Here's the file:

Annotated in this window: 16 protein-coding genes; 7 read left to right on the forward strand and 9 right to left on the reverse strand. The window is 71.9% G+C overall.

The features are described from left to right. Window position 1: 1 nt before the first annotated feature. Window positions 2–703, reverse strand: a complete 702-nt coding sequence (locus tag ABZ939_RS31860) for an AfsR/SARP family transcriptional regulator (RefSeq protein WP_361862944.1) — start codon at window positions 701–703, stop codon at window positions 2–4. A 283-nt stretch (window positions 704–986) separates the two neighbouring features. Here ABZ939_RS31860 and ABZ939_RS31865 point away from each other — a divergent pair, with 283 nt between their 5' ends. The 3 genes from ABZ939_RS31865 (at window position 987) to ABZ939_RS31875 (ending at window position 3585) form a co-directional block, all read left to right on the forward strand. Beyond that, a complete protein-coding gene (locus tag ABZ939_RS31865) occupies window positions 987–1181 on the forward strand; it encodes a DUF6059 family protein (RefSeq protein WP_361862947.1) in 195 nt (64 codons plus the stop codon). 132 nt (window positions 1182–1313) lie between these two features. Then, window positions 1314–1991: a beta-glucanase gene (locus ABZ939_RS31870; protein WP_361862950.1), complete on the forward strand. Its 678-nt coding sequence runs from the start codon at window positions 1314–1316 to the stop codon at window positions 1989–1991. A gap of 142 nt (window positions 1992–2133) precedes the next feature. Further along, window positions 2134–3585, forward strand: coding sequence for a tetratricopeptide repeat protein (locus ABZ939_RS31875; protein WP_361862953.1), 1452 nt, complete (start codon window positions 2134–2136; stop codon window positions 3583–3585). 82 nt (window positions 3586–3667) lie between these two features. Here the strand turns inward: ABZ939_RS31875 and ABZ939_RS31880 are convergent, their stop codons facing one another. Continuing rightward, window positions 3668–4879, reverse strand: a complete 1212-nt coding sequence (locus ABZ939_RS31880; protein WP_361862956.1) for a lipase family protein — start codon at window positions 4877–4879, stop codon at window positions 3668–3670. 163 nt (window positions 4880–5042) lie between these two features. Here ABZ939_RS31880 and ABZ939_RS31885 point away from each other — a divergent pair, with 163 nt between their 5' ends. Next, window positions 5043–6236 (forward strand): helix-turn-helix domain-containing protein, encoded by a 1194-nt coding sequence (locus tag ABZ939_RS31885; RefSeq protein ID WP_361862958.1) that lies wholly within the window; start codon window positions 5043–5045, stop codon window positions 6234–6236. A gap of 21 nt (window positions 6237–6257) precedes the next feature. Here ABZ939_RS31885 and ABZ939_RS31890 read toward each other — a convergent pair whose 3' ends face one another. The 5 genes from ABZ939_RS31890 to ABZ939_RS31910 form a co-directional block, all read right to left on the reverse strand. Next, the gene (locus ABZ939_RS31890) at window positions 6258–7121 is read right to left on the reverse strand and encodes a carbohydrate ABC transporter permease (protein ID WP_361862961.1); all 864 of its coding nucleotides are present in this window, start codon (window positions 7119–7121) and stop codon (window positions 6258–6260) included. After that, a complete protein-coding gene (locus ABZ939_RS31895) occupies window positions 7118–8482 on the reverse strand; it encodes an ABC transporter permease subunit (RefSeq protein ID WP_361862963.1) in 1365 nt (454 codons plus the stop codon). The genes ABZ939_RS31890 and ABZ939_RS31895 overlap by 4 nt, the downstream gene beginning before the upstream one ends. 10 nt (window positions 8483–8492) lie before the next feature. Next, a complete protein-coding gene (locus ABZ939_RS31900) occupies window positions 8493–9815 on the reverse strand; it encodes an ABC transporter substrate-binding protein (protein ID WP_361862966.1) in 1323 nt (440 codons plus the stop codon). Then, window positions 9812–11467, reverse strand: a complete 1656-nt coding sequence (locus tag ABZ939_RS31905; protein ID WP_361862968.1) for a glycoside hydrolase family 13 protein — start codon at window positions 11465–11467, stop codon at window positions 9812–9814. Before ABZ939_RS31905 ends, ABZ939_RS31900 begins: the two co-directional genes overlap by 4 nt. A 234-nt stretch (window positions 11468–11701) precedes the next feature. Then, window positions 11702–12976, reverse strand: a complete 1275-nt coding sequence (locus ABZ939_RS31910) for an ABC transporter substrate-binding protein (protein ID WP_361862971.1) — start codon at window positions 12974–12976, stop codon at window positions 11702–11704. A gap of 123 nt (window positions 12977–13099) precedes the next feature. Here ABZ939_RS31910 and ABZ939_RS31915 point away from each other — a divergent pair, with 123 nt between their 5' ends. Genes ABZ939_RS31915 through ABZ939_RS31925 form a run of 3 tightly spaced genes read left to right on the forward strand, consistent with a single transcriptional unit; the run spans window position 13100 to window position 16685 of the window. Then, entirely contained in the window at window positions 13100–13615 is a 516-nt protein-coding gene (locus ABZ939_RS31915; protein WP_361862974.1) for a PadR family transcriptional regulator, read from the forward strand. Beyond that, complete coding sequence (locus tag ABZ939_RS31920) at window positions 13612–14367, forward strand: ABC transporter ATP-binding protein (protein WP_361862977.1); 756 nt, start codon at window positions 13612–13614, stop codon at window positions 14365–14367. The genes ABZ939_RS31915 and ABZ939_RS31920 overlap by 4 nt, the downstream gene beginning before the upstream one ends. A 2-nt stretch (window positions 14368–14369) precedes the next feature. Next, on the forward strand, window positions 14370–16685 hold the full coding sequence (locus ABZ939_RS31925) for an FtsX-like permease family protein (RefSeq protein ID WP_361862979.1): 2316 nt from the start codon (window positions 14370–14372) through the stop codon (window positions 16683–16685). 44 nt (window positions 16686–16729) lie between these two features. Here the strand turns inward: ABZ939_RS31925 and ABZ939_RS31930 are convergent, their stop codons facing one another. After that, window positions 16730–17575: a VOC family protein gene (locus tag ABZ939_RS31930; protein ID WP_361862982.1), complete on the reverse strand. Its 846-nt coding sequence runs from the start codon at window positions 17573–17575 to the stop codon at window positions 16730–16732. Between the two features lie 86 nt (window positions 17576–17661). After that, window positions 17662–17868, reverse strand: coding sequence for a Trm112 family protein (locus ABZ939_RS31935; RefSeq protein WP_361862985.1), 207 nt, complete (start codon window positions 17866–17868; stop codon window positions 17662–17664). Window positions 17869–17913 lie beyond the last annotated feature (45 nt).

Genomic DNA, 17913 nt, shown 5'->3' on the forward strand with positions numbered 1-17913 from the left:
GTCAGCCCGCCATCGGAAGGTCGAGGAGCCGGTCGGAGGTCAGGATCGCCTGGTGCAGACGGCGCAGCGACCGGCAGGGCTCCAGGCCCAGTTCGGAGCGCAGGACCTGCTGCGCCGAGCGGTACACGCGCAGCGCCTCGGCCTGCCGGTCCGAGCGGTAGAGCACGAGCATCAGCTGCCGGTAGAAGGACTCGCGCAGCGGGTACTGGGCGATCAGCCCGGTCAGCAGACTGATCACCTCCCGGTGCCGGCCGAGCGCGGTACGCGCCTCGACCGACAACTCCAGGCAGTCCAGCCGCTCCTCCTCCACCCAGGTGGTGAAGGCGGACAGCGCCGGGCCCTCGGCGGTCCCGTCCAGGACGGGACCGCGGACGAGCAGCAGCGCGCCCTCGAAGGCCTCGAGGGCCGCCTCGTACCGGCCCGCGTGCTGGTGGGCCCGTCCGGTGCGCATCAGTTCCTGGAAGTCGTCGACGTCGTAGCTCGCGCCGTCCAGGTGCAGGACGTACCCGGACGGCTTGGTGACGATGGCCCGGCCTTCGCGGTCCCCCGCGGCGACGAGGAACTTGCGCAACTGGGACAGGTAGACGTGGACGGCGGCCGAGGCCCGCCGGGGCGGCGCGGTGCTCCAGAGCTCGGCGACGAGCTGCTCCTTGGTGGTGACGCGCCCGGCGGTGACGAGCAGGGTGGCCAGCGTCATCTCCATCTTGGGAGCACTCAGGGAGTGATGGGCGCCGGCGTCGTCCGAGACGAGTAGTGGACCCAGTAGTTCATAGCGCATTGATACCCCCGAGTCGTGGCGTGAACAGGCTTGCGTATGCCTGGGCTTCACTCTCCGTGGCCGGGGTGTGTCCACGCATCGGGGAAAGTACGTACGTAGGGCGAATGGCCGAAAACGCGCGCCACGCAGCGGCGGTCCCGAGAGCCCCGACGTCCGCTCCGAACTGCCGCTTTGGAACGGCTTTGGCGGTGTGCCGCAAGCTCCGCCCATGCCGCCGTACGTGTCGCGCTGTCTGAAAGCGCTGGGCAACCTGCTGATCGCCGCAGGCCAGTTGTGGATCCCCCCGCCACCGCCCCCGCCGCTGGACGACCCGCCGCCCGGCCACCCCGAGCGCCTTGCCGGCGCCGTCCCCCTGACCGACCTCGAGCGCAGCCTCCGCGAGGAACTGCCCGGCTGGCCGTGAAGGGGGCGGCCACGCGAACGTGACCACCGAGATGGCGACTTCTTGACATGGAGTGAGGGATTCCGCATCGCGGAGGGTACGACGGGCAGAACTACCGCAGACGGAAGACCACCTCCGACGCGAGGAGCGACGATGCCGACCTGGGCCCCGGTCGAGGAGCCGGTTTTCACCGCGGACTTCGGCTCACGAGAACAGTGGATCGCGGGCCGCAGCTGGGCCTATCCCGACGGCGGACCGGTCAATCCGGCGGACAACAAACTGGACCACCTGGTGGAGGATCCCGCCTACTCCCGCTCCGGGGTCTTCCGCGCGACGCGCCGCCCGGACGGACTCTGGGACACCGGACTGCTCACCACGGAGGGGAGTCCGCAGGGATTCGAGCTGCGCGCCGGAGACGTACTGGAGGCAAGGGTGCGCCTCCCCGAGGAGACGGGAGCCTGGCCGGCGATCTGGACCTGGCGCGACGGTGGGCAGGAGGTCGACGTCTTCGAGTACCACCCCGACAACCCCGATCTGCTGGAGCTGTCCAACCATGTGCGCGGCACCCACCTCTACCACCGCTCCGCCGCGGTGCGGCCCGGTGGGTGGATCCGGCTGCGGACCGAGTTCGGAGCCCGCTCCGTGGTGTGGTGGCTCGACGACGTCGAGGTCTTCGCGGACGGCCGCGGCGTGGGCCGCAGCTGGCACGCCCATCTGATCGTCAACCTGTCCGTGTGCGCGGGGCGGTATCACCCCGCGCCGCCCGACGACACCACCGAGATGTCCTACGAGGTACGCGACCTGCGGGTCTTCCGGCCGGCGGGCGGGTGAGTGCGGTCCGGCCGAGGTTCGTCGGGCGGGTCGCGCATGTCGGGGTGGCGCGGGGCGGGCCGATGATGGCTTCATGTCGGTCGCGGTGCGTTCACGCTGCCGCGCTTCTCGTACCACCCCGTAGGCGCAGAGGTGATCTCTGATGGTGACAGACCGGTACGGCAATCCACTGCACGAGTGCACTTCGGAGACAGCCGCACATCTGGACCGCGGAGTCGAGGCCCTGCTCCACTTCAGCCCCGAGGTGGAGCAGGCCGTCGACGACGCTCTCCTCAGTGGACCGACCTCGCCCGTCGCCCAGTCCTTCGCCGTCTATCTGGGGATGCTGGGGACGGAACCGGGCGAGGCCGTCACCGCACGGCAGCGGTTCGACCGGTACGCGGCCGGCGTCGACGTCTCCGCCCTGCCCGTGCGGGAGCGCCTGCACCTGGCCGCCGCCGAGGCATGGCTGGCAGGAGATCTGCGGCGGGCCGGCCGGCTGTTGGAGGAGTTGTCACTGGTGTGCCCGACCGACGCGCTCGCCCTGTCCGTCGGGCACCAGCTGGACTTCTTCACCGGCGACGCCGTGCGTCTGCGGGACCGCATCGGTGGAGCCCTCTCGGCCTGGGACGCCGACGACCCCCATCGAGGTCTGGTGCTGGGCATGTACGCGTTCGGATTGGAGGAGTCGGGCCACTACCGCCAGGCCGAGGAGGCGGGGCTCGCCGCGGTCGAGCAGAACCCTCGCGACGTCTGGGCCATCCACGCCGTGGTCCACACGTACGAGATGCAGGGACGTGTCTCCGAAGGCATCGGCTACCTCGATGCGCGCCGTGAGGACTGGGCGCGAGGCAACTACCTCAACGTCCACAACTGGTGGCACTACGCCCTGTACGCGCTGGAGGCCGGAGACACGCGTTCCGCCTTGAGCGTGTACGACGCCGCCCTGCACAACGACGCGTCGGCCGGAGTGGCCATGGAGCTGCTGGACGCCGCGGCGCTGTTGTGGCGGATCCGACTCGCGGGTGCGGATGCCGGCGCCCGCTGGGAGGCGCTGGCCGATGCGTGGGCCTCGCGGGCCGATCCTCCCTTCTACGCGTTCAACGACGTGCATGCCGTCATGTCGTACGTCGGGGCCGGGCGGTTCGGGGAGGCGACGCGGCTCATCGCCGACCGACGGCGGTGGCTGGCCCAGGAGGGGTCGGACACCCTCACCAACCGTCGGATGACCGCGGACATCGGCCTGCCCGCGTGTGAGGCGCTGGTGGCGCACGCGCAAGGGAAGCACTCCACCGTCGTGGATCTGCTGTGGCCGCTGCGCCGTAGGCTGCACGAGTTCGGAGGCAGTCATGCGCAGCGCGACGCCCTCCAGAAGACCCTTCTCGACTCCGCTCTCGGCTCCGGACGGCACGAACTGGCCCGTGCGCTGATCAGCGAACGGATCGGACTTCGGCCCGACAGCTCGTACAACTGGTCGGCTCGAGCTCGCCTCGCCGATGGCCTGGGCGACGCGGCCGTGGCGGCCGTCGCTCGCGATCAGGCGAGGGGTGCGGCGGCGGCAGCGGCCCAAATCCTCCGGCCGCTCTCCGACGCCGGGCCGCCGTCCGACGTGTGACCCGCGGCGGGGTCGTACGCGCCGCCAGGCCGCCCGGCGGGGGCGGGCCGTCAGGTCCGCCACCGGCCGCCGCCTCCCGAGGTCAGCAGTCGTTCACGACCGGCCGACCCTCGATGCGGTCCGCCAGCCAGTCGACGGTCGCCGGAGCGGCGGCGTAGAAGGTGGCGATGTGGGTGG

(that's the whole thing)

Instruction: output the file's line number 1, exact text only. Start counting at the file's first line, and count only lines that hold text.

Annotated in this window: 16 protein-coding genes; 7 read left to right on the forward strand and 9 right to left on the reverse strand. The window is 71.9% G+C overall.